Propitiation has to do with appeasing someoneís wrath. That God possesses wrath against sin has already been established previously. If people die in their sins, without settling the matter with God first, they can only expect to face divine displeasure. This is none other than Godís abiding wrath against sin.

That Godís wrath against man because of his sin, needed to be appeased, is evident from a few explicit passages. Leviticus 4:35 says, "And he [the priest] shall take away all the fat thereof, as the fat of the lamb is taken away from the sacrifice of the peace offerings; and the priest shall burn them upon the altar, according to the offerings made by fire unto the LORD: and the priest shall make an atonement for his sin that he has committed, and it shall be forgiven him." The fact that forgiveness would only come after an offering to YHWH for atonement indicates that it was God who needed to be appeased for the sin committed.

Wrath is the divine reaction to those who sin (Romans 1:18; 2:5, 8; 4:15; 5:9; 9:22; 12:19; 13:4-5; Ephesians 2:3; Colossians 3:6; I Thessalonians 1:10; 2:16). Godís wrath is his "settled opposition of his holiness to evil," not to the evildoer per se.16 In fact, if we do not give full credence to the wrath of God, and manís deserving of such wrath, we make the forgiveness of God empty and meaningless.17

The clearest example of this is found in Romans where Paul said God presented Christ as a propitiation (hilasterion) to demonstrate His justice. The reason for this was because God, in His forbearance, did not visit His wrath in its fullness on the sins committed prior to Calvary. This left God open to be charged with being unjust. His righteousness and justice could be called into question. The death of Christ removed this attack by visiting on sin the judgment it deserved, thus showing God to be just, and the justifier of those who will believe in Him (Romans 3:24-26).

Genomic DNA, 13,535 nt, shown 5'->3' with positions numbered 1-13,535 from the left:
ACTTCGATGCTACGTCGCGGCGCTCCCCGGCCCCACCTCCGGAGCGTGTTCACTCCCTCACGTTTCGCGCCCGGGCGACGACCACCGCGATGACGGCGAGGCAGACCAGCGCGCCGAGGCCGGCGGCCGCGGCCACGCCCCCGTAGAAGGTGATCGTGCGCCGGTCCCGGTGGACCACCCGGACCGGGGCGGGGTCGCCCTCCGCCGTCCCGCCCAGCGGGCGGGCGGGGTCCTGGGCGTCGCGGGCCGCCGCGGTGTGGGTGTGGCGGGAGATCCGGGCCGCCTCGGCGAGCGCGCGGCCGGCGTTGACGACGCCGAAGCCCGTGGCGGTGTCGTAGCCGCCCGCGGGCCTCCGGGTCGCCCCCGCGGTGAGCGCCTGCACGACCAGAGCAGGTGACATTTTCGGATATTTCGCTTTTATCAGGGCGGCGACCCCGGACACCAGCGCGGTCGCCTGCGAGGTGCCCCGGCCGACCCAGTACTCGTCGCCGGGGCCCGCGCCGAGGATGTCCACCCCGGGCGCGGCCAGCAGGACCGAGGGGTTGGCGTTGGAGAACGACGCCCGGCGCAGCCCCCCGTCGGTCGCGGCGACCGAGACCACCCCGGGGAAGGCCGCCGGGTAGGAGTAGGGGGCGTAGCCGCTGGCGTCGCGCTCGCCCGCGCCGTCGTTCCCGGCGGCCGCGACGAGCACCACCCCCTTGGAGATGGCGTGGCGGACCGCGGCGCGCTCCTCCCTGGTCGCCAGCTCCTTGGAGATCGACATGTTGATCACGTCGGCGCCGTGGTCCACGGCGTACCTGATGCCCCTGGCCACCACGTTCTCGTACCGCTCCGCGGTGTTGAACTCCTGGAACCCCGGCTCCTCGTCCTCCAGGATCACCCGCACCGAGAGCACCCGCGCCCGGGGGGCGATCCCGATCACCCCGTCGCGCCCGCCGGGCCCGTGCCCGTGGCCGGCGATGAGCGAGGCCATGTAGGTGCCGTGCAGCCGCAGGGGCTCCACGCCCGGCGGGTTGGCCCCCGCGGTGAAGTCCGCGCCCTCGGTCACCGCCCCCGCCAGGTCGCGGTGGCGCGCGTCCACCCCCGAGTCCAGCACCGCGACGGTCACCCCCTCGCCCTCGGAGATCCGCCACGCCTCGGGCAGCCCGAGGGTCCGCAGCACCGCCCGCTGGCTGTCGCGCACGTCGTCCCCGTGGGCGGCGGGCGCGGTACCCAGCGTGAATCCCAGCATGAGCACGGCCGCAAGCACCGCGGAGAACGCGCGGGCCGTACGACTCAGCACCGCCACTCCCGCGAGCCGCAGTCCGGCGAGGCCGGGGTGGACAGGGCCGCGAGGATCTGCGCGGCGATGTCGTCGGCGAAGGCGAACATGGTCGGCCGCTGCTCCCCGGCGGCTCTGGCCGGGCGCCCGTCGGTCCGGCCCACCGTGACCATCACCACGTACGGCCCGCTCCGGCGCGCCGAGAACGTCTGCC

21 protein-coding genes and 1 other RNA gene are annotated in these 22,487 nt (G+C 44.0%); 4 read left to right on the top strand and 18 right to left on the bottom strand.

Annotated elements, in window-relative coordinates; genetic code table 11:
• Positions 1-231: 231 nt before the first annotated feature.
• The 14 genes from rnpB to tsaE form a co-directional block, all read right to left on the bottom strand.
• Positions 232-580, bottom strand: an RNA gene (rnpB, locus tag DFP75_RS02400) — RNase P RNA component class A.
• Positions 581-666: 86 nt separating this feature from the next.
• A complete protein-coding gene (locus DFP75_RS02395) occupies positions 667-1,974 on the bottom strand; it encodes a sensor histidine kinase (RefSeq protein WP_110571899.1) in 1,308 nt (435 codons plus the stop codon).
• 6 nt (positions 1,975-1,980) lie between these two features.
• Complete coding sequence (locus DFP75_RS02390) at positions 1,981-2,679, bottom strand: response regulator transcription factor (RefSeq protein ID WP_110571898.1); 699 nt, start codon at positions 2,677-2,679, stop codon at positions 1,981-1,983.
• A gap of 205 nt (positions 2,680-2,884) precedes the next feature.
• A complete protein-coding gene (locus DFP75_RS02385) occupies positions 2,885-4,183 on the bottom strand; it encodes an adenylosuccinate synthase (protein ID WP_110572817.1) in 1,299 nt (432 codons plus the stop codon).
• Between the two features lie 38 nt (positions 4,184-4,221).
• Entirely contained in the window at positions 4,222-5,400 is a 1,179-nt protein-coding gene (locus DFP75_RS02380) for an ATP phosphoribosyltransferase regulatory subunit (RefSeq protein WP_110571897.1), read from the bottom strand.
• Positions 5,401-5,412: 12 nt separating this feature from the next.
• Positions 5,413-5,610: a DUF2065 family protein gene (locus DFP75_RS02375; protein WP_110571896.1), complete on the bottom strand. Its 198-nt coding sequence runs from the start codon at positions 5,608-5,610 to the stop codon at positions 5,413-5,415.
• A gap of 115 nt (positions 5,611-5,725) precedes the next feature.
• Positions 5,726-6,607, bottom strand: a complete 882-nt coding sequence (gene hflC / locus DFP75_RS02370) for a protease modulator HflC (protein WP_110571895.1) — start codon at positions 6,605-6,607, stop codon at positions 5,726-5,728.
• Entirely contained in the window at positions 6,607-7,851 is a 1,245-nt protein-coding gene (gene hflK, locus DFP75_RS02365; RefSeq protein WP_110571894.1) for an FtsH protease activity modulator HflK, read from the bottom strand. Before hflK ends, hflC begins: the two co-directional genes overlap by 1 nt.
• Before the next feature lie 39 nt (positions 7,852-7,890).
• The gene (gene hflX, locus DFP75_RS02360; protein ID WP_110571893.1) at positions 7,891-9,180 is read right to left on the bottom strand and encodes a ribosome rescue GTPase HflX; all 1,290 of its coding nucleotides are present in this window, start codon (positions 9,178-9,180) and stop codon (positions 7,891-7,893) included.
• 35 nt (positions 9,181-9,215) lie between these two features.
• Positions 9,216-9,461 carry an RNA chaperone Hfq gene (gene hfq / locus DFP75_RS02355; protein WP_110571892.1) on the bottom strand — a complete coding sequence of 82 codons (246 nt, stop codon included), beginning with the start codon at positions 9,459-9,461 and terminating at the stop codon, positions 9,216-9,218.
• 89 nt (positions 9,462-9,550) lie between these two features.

Godís wrath against sin is not contrary to His love for the sinner. Robert Culpepper made the case that "Godís wrath is an integral constituent of his love. The wrath of God is the active manifestation of Godís essential incapacity to be morally indifferent and let sin alone. It denotes the attitude of God in his holy love toward willful sin. Godís wrath is Godís grace. It is his grace smitten with dreadful sorrow. It is his love in agony."18 While God may will to redeem man because of His love for them, He must fulfill this desire according to the nature of His holiness, without denying His righteousness. This is why Paul said that "God put [Jesus] forward as an expiation by his blood, to be received by faith. This was to show God's righteousness, because in his divine forbearance he had passed over former sins" (Romans 3:25, RSV). God could not let sin go unpunished, or it would make God unjust. In order to fulfill the divine desire to forgive man of their sins, and yet remain just, God presented Christ as a propitiation for our redemption (Romans 3:24-25).

This conception of the Father should not give us the idea that the Father is the angry God in heaven, and that the Son is the meek and lowly God-man on earth who averts God the Fatherís anger from humanity. The Scriptures do not portray the love of the Father for humanity to be the effect of the atonement, but rather the cause of the atonement.19 God desired to redeem man all along. God does not love us because Christ died for us, but it was the Fatherís love for which caused Christ to die for us (Romans 5:6-8; I John 4:9-10). Even after saying that God demonstrated His love for us by having Christ die for us, Paul still maintained that we were enemies of God before we were reconciled (Romans 5:8, 10-11). Even while we were enemies of God because of our sinful state, God, in Christ, still died for our sins to reconcile us to Himself (II Corinthians 5:19).

Apart from Godís manifestation of love in Christís death, the only manifestation of God we would expect from God is the manifestation of His wrath. In Christís death Godís mercy and justice could both be met, thus allowing the Father to deal with the sin problem, and acquit the believer from all guilt. Jesusí death assumed our legal guilt and made our forgiveness possible. Just as Adamís sin brought condemnation to all men, Christís righteousness brought justification (Romans 5:16, 18). He assumed our sin so that we could assume His righteousness (II Corinthians 5:14, 21). Our guilt was transferred to Him as our vicarious sacrifice (endured or done by one person substituting for another) so that we would no longer experience Godís condemnation of our sin. In a very real sense Christ experienced the wrath of God against sin in our stead, so that we might experience life in Him.